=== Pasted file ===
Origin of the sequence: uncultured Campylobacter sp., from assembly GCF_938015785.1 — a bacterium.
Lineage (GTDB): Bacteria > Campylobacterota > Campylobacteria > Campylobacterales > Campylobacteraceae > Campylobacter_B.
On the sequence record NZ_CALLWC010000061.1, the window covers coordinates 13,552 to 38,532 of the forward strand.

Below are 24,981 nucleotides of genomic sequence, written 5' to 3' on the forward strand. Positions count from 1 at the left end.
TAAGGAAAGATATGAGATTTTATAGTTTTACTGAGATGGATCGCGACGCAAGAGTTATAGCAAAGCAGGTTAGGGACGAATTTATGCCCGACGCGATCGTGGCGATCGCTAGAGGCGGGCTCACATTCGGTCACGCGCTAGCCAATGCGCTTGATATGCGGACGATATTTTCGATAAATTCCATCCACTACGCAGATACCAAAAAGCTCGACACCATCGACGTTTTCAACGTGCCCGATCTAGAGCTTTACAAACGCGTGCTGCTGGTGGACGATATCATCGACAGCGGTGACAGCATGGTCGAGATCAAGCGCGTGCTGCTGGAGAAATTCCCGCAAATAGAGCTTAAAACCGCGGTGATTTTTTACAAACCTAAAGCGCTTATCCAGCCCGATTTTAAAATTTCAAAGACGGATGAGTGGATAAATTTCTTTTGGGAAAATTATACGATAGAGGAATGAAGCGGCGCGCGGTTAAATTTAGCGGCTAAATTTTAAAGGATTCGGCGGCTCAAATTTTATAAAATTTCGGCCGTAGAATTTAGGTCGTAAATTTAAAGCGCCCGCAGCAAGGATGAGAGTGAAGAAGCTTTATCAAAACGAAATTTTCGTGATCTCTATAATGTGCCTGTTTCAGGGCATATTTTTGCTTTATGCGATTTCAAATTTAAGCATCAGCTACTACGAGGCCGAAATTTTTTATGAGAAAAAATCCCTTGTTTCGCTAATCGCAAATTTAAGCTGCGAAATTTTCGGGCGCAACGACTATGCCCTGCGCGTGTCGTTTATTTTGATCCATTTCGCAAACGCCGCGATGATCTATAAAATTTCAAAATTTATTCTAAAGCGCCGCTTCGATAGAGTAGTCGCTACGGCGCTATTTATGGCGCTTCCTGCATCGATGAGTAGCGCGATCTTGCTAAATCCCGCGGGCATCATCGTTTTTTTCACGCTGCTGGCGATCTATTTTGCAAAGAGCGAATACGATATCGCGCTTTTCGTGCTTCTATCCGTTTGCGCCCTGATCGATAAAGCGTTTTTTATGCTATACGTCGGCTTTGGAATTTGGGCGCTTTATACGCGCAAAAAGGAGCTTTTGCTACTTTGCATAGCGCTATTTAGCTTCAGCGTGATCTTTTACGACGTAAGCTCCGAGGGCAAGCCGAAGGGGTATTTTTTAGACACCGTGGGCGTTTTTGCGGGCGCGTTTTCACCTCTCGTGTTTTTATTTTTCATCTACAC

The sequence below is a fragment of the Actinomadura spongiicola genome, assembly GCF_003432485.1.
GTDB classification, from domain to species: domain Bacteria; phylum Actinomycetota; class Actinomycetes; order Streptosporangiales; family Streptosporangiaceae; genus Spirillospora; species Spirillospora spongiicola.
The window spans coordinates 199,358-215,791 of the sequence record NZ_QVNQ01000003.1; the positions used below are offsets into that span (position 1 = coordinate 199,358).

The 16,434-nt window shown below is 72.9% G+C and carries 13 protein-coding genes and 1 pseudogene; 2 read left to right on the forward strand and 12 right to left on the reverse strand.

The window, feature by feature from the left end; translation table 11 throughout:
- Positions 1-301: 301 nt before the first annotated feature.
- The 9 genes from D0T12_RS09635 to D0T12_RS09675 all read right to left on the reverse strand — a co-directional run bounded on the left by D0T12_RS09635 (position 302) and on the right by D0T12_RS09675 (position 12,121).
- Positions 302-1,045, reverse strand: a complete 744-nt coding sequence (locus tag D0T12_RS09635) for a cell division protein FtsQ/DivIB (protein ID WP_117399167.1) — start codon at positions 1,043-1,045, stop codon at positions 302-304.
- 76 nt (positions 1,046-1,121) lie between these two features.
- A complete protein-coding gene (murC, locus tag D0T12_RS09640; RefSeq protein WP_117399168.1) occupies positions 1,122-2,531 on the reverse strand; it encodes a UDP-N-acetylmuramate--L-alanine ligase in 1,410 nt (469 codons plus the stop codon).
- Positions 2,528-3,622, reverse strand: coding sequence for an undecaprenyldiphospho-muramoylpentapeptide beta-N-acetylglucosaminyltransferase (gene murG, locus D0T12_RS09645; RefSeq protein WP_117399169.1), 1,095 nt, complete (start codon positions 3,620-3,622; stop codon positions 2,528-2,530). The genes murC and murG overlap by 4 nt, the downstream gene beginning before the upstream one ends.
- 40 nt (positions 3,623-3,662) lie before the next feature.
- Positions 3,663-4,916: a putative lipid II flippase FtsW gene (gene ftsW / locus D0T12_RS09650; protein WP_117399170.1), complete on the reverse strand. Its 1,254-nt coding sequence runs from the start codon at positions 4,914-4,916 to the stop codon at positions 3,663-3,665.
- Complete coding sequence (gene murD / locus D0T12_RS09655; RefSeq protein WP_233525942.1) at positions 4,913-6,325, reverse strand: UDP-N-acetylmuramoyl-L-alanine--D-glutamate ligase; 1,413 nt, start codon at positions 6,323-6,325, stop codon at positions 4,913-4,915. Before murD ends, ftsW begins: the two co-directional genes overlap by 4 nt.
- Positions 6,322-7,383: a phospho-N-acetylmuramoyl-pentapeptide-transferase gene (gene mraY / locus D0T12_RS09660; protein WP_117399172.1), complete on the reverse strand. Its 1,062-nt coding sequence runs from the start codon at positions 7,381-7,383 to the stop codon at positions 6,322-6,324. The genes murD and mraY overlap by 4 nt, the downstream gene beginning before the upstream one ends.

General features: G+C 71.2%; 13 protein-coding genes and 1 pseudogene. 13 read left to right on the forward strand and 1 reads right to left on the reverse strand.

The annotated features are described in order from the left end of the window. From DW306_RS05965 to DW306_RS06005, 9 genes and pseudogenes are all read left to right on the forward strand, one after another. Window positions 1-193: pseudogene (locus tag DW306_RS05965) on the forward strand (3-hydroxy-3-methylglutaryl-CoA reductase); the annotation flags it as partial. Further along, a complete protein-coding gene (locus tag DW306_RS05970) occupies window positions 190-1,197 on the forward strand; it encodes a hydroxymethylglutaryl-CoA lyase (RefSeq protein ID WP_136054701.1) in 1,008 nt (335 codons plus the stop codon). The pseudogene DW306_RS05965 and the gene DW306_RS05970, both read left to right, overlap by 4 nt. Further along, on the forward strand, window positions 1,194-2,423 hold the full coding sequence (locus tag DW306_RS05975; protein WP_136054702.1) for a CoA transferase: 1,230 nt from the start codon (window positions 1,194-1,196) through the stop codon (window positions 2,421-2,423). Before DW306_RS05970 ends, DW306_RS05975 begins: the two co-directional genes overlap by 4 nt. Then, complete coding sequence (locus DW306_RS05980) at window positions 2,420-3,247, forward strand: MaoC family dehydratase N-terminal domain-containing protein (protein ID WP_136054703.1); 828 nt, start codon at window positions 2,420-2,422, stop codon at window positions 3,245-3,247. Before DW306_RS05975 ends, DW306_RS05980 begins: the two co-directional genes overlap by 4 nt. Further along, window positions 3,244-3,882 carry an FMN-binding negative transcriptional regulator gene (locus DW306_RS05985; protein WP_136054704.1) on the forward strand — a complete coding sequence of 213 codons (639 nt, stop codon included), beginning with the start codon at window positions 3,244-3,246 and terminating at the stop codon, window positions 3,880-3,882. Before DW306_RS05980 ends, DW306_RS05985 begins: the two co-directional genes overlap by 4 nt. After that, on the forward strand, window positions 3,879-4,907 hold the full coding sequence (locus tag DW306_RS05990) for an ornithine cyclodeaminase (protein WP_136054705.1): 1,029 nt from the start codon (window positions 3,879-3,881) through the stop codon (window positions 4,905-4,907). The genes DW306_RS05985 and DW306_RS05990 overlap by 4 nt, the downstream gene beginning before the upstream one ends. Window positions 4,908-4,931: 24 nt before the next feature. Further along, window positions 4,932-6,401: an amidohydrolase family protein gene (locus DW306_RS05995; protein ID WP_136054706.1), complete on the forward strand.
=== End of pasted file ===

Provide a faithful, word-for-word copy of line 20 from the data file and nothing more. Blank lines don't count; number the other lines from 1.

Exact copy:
- Positions 6,322-7,383: a phospho-N-acetylmuramoyl-pentapeptide-transferase gene (gene mraY / locus D0T12_RS09660; protein WP_117399172.1), complete on the reverse strand. Its 1,062-nt coding sequence runs from the start codon at positions 7,381-7,383 to the stop codon at positions 6,322-6,324. The genes murD and mraY overlap by 4 nt, the downstream gene beginning before the upstream one ends.